Storm Ciaran sees trains, flights and ferries cancelled as people told to stay at home

Transport has been severely affected by Storm Ciarán on slot gacor hari ini Thursday and the disruption is expected to continue into Friday.

Gusts of more than 100mph have left thousands of homes without power, forced school closures and caused travel chaos as the storm battered the south of England and the Channel Islands.

The Met Office dialled back their wind warnings later on Thursday morning, with one amber warning, the second most severe, remaining in place for the south of England until 12 noon.

People across southern England were told to stay at home and not attempt to travel into work.

Flooding is expected in 77 areas, according to the Environment Agency, most of which are on the south coast of England.

A further 188 alerts are in place for possible flooding across England.


Dorset is among many places to have been hit by flooding (Photo: Finnbarr Webster/Getty Images)

Several rail services are affected by Storm Ciarán today, with National Rail urging people to check with their operator before travelling.

Most train companies running services in the south of England, South Wales and north-east England are expected to be affected on both Thursday and Friday.

They include c2c, CrossCountry, the Elizabeth line, Gatwick Express, Southern and Thameslink, Greater Western, LNER, Northern , Southeeastern, South Western and Transport for Wales.

At the time of writing, the line between Brockenhurst and Bournemouth is blocked due to flooding, no trains are running between the East Coast and Hastings/Ashford until further notice and the service between Brighton and London has been significantly reduced.

Other examples include the line between Southampton and Salisbury which is closed to flooding and many services are cancelled on the Isle of Wight.

Passengers are being advised that if their train is cancelled, delayed or rescheduled, or a Do Not Travel warning is in place, they have the option to cancel their journey and get a full refund.


Dozens of flights have been cancelled from UK airports due to the severe weather.

Airlines affected include British Airways which has cancelled at least 40 flights from Heathrow and KLM which has cancelled flights to and from Amsterdam.

Flights to and from the Channel Islands, which have been hit badly by the storm, have been cancelled from both Exeter and Bristol airports.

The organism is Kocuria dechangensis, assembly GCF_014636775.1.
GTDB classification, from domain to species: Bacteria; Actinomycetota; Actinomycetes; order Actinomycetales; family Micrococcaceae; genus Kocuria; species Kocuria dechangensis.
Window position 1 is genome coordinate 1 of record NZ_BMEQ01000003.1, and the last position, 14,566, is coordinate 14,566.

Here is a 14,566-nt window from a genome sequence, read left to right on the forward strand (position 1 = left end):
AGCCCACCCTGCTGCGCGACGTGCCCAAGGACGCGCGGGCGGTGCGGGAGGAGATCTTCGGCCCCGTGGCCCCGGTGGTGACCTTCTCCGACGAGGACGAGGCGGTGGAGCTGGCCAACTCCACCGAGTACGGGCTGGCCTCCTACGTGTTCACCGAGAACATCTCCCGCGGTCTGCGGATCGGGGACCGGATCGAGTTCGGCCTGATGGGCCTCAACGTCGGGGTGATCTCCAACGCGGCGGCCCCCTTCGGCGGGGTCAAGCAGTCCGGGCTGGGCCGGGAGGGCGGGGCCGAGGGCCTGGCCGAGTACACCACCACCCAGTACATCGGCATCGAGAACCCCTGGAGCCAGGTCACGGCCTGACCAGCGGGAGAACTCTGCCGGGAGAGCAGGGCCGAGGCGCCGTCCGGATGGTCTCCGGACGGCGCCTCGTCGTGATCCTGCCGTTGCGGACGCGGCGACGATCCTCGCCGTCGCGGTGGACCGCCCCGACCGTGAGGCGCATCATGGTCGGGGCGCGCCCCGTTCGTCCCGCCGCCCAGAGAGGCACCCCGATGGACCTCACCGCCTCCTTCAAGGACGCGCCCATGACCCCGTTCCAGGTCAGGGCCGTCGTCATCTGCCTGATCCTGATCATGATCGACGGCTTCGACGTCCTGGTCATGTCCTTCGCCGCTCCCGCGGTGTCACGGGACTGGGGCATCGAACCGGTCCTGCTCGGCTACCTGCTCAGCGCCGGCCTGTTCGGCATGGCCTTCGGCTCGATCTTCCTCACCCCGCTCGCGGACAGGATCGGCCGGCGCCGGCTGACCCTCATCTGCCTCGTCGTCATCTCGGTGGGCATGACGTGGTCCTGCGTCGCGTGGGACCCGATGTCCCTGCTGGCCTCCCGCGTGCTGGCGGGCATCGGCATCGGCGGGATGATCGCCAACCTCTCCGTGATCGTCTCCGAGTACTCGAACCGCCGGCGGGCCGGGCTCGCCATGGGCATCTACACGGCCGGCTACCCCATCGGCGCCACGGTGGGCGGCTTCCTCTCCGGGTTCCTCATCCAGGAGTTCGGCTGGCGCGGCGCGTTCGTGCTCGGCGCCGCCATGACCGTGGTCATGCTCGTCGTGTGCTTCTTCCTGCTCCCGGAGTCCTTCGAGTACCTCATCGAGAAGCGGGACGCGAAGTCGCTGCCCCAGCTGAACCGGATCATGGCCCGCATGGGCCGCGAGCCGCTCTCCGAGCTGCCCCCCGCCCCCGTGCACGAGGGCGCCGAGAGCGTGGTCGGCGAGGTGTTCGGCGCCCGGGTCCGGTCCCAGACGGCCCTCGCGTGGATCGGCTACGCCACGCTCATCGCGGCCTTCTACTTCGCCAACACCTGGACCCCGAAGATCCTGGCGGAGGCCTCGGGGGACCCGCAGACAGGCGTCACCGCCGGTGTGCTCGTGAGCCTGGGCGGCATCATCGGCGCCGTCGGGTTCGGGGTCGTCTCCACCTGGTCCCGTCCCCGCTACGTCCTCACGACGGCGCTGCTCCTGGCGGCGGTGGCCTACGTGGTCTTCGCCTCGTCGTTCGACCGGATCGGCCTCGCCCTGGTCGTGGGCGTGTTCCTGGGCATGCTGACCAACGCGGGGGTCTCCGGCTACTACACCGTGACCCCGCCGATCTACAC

Passengers flying to Dublin are also facing cancellations.


All sailings by DFDS Ferries between the UK and France have been cancelled until Friday morning.

Condor Ferries has also cancelled sailings to and from Jersey.

Brittany Ferries has also said it may have to cancel services and told customers to watch out for updates issued via email or text message.

DOVER, ENGLAND - NOVEMBER 2: People clear fallen trees from a road on November 2, 2023 in Dover, England. Storm Ciaran swept across the southwest and south of England overnight posing a formidable threat in certain areas such as Jersey, where winds exceeded 100 mph overnight. This, along with the already-soaked ground from Storm Babet, increases the risk of flooding in already vulnerable areas. (Photo by Carl Court/Getty Images)
Roads have been closed due to fallen trees and flooding in many parts of the South of England (Photo: Carl Court/Getty Images)


A large number of bus services have been hit by Storm Ciarán across the country, as a result of flooding and fallen trees.

In the West of England, First bus group warned passengers on Thursday: “We are closely monitoring Storm Ciaran & expecting the peak to hit between 11am-2pm.”

In Eastbourne, bus company Stagecoach said all services operated by its depot have been suspended.

“Safety is our top priority and this decision has been taken to keep both yourselves and our staff safe,” a spokesperson told the BBC.


There are widespread reports of road closures due to the storm, including the A29 in West Sussex, Southampton’s Itchen Bridge and the A37 in Somerset.

National Highways and the RAC have issued advice for motorists including urging them to avoid driving during heavy downpours, sticking to main roads that are less likely to be affected by debris or flooding and slowing down to allow more time to react to obstacles.